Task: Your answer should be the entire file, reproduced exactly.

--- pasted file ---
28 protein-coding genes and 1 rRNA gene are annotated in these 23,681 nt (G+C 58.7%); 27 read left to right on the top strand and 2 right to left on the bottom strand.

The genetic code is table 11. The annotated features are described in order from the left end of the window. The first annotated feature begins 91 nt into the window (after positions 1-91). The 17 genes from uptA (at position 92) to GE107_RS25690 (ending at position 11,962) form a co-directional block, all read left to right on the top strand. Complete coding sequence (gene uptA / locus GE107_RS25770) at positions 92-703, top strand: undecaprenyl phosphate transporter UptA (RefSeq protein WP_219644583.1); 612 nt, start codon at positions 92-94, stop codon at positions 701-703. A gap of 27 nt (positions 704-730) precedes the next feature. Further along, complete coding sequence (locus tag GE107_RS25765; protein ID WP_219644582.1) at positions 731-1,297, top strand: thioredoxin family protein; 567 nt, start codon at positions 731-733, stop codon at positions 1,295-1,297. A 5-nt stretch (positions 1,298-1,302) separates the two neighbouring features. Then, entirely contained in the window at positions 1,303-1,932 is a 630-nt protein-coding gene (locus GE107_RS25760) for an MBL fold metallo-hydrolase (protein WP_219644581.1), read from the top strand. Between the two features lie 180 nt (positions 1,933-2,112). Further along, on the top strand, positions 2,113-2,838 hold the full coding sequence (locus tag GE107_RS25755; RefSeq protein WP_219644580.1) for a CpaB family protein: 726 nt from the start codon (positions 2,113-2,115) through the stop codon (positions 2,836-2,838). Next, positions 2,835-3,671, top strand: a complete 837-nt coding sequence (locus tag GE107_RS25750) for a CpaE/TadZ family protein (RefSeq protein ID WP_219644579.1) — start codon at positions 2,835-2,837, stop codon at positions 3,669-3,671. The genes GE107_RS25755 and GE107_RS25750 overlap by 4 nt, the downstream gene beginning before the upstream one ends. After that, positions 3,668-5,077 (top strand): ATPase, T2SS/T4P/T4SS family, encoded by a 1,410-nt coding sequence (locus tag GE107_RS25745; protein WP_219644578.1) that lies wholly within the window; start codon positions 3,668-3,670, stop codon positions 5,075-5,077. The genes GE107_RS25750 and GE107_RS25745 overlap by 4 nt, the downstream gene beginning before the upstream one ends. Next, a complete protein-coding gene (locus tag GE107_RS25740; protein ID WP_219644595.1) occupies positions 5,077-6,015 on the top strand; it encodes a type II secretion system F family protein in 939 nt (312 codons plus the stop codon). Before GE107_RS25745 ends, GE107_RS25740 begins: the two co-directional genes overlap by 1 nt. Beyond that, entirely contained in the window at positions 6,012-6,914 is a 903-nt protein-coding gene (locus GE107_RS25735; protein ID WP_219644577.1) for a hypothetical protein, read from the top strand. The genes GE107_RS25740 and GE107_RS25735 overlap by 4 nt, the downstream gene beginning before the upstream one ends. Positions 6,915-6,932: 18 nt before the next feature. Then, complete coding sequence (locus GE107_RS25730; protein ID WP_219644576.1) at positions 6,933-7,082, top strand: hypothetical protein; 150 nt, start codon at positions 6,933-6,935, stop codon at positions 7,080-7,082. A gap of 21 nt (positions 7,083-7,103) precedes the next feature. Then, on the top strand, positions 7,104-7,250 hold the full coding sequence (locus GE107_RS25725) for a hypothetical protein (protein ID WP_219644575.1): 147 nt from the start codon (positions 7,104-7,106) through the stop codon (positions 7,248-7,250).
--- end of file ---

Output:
28 protein-coding genes and 1 rRNA gene are annotated in these 23,681 nt (G+C 58.7%); 27 read left to right on the top strand and 2 right to left on the bottom strand.

The genetic code is table 11. The annotated features are described in order from the left end of the window. The first annotated feature begins 91 nt into the window (after positions 1-91). The 17 genes from uptA (at position 92) to GE107_RS25690 (ending at position 11,962) form a co-directional block, all read left to right on the top strand. Complete coding sequence (gene uptA / locus GE107_RS25770) at positions 92-703, top strand: undecaprenyl phosphate transporter UptA (RefSeq protein WP_219644583.1); 612 nt, start codon at positions 92-94, stop codon at positions 701-703. A gap of 27 nt (positions 704-730) precedes the next feature. Further along, complete coding sequence (locus tag GE107_RS25765; protein ID WP_219644582.1) at positions 731-1,297, top strand: thioredoxin family protein; 567 nt, start codon at positions 731-733, stop codon at positions 1,295-1,297. A 5-nt stretch (positions 1,298-1,302) separates the two neighbouring features. Then, entirely contained in the window at positions 1,303-1,932 is a 630-nt protein-coding gene (locus GE107_RS25760) for an MBL fold metallo-hydrolase (protein WP_219644581.1), read from the top strand. Between the two features lie 180 nt (positions 1,933-2,112). Further along, on the top strand, positions 2,113-2,838 hold the full coding sequence (locus tag GE107_RS25755; RefSeq protein WP_219644580.1) for a CpaB family protein: 726 nt from the start codon (positions 2,113-2,115) through the stop codon (positions 2,836-2,838). Next, positions 2,835-3,671, top strand: a complete 837-nt coding sequence (locus tag GE107_RS25750) for a CpaE/TadZ family protein (RefSeq protein ID WP_219644579.1) — start codon at positions 2,835-2,837, stop codon at positions 3,669-3,671. The genes GE107_RS25755 and GE107_RS25750 overlap by 4 nt, the downstream gene beginning before the upstream one ends. After that, positions 3,668-5,077 (top strand): ATPase, T2SS/T4P/T4SS family, encoded by a 1,410-nt coding sequence (locus tag GE107_RS25745; protein WP_219644578.1) that lies wholly within the window; start codon positions 3,668-3,670, stop codon positions 5,075-5,077. The genes GE107_RS25750 and GE107_RS25745 overlap by 4 nt, the downstream gene beginning before the upstream one ends. Next, a complete protein-coding gene (locus tag GE107_RS25740; protein ID WP_219644595.1) occupies positions 5,077-6,015 on the top strand; it encodes a type II secretion system F family protein in 939 nt (312 codons plus the stop codon). Before GE107_RS25745 ends, GE107_RS25740 begins: the two co-directional genes overlap by 1 nt. Beyond that, entirely contained in the window at positions 6,012-6,914 is a 903-nt protein-coding gene (locus GE107_RS25735; protein ID WP_219644577.1) for a hypothetical protein, read from the top strand. The genes GE107_RS25740 and GE107_RS25735 overlap by 4 nt, the downstream gene beginning before the upstream one ends. Positions 6,915-6,932: 18 nt before the next feature. Then, complete coding sequence (locus GE107_RS25730; protein ID WP_219644576.1) at positions 6,933-7,082, top strand: hypothetical protein; 150 nt, start codon at positions 6,933-6,935, stop codon at positions 7,080-7,082. A gap of 21 nt (positions 7,083-7,103) precedes the next feature. Then, on the top strand, positions 7,104-7,250 hold the full coding sequence (locus GE107_RS25725) for a hypothetical protein (protein ID WP_219644575.1): 147 nt from the start codon (positions 7,104-7,106) through the stop codon (positions 7,248-7,250).